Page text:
Jun 17, 2017

Yala gentle giant dies because of female tusker? Featured

In Sri Lanka most often elephants face untimely death due to the human elephant conflict. Yet the oldest tusker in Yala had to face death due to one of his own herd.

According to experts, conflicts between elephants is rare.

The death of the huge tusker that made the Yala wildlife sanctuary his home, is certainly a sad news.

The wildlife officers claim that the 50-year-old tusker had been killed due to the attack of another tusker.

Speaking to BBC Sinhala service, Wildlife Veterinarian Vijitha Perera said Tilak the tusker had received injuries to his rib area. He added that due to the old age of Tilak, the tusker was also not in good health.

End of an era


Tusker Tilak " Tilak was popular among local and foreign tourists and was considered a gentle giant"


Tusker Tilak - "he had received injuries to his rib area"

According to environmentalist Nanayaka Ranwella, Tilak was a gentle giant who won the admiration and hearts of both local and foreign tourists. 

“In fact this is the southern star who has died. I doubt another gigantic and majestic tusker like Tilak will ever be seen again in the Yala zone,” he added.

Talking to BBC Veterinarian Nandana Atapattu, who has vast experience working with elephants said it is very rare to see elephants fighting each other.

Attraction to the same female:

According to Atapattu, although it’s rare that elephants fight each other, the only time they fight each other is when two elephants are attracted to the same female.

He said although the fight between two male elephants erupts when the female is in the vicinity, the two males continue their fight to the end even after the female has left the area. 

According to Atapattu, although the fight starts due to sexual reasons, eventually it continues to the end based on their pride and status.


He added that while there is a possibility of two tuskers fighting each other in the presence of a female elephant, there is also a danger of one or both of them being killed.

“Moreover, just because two elephants engage in a fight, the rest of the herd usually never gets involved and neither do they stand around and watch the fight. They go about their own activities,” added Atapattu.

Atapattu explained the situation as “the survival of the fittest”.

He had lost his fighting power:

Meanwhile, explaining tusker Tilak’s situation, environmentalist Nayanaka Ranwella said due to his constant contact with humans, Tilak had been highly domesticated and had lost that fighting power.

He pointed out that by feeding elephants by the roadside and around lakes and rivers, it has an impact on their behavioural patterns.

He said as a result, these elephants engage in competition among each other in order to get the food for themselves.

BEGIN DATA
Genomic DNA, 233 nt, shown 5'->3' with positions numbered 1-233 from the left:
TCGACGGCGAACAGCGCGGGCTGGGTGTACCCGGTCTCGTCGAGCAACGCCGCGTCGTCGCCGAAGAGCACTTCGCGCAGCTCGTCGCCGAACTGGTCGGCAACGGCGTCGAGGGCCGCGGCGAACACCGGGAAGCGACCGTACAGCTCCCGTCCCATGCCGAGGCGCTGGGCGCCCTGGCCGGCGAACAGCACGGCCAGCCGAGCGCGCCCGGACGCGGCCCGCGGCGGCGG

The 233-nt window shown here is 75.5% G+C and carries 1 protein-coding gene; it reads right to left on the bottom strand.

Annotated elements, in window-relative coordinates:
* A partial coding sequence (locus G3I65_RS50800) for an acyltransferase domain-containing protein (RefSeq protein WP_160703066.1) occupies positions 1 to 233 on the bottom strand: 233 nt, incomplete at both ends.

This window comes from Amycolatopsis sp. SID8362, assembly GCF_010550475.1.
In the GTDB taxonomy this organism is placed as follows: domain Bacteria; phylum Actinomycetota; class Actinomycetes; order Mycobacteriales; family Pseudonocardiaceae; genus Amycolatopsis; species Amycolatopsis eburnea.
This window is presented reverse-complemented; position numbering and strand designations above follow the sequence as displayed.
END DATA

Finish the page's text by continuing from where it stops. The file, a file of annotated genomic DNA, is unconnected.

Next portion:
“The tusker Nandimittra who lives near the Sithulpawwa area has been instrumental in several fatal attacks to other elephants. Similarly Gemunu the tusker living in the Yala sanctuary has begun to show signs of violence. This is something that has been artificially created,” he said.

He pointed out that wildlife sanctuaries are not zoos and people should not interfere in the animal’s natural environment by feeding them etc. “these are not man made environments controlled by humans these are natural habitats.”

Nayanaka Ranwella said some safari operators have tamed wild animals from their younger days by offering them food in order to get an advantage for their business.

It was Atapattu’s opinion that feeding wild elephants posed a greater threat to the safety of humans rather than elephants and added that it should be banned.

However, he said interacting with humans certainly does not reduce their physical powers.

Countries like South Africa have devised strategies to monitor the daily routines and paths of giants such as Tilak.

Duke, king of Kruger


African elephant sedated to fix a tracking collar

One such example are the measures taken by the South African wildlife authorities to protect Duke known as the king of Kruger wild life park.

With the ageing of Duke, the Kuger wild life authorities have taken measures to fix a tracking collar on him to monitor his behaviour.

According to Kruger authorities, Duke the king of Kruger who dies on October 1, 2011 had lived to be over 50 years within the wildlife park.

However, according to Ranwella, although Tilak eventually died of natural reasons, he did not have a tracking collar fixed in order to monitor his movements even though he had been ailing for some time.

He said while adding that the Yala management is not responsible for this situation, there needs to be a proper national plan to protect the country’s national assets.